Rene Rivera: Twins Non-Roster Invitee
There seems to have been some sort of contagious disease among Twins catchers last year, and I’m not talking about Bilateral Leg Weakness. Four men squatted behind the plate at Target Field – Joe Mauer, Drew Butera, Steve Holm, and Rene Rivera – and all four struggled at the plate, putting up numbers well below what they’ve shown themselves to be capable of. Other than Holm, all of them are back with the Twins. As a non-roster invitee, Rivera in particular should be highly-motivated to demonstrate that he’s recovered from Unilateral Bat Weakness.
This is Rivera’s second consecutive invitation to Spring Training with the Twins. Last year after being signed as a minor league free agent, he hit .292 with three doubles in 13 Spring Training appearances. Unfortunately, he was unable to hit that well in the regular season. Rivera earned a call up to the Twins in May and stayed with the team most of the rest of the year, but his .144/.211/.202 slash line and -0.5 WAR were among the ugliest stats on a team that had many contenders.
Rivera is a better hitter than that, though. In his time at AAA in 2011, he hit .268/.325/.450 with an impressive 12 doubles in 166 plate appearances. Obviously it is much more difficult to hit in the Majors than it is at AAA, but there was no reason to expect a .124 point drop in batting average or the complete lack of power (Rivera had only four extra base hits for the Twins). Hitting will never be Rivera’s strong point, but it’s 100% reasonable to think that he would hit much better than his performance from last year if given another chance. The Twins must feel the same way, because they re-signed him.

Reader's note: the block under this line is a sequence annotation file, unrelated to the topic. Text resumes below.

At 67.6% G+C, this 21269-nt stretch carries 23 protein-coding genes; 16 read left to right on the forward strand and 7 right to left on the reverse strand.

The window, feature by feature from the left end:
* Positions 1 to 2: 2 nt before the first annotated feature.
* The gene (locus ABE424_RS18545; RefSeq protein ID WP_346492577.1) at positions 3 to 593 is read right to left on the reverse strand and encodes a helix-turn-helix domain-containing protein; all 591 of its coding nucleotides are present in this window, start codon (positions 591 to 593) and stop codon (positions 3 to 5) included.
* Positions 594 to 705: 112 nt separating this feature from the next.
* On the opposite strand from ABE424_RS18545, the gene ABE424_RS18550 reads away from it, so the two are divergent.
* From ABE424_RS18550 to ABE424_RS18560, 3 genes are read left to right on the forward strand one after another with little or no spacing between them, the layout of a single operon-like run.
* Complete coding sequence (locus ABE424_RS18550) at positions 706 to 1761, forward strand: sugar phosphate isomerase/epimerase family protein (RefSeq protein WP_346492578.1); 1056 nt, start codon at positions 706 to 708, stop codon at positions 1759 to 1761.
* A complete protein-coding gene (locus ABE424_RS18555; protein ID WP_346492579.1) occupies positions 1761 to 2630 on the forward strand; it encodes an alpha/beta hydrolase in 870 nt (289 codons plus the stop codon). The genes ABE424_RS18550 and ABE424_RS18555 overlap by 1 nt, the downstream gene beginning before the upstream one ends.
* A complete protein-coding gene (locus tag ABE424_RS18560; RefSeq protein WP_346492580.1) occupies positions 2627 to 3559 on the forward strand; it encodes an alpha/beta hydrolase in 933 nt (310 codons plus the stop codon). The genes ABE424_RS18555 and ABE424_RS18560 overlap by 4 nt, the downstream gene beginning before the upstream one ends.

A native of Bayamon Puerto Rico, the 28 year old catcher was originally drafted by the Seattle Mariners in 2001. Rivera was just the fourth catcher taken in the draft. Only Kelly Shoppach, Jeff Mathis, and some guy named Mauer were picked ahead of him. He didn’t hit a lot in his early minor league seasons, but he combined defensive skills with just enough on-base ability to move steadily up the levels of the M’s system. He earned his first MLB cup of coffee in 2003, but that lasted just three at bats. In 2004 he got another chance, and he made the most of it. Rivera hit .396 in 50 plate appearances. He fared less well the next year. Although he spent the entire season with Seattle as a backup catcher, he hit just .152.
The Twins do not need Rivera to be a great, or even a good hitter. But if he spends any time with the Big League club this season, they’ll want him to do more with the bat than he did last year. A .220/.300/.350 line in MLB should be well within Rivera’s ability, and that would be acceptable for a backup catcher with decent defensive skills.
Rivera has more competition this year, now that Ryan Doumit is slated to catch a few dozen games as Joe Mauer’s primary backup. Doumit also plays first base and outfield, though, which may allow the Twins the flexibility to keep a third catcher on the bench. Assuming Mauer and Doumit stay healthy, Rivera’s road to Minnesota will require him to push incumbent backup Butera for that slot. Butera almost certainly has the edge in that battle, so the odds are that Rivera will start the season in Rochester.
Rivera is just one of 25 non-roster invitees playing for the Twins this spring. Check out some of the others here.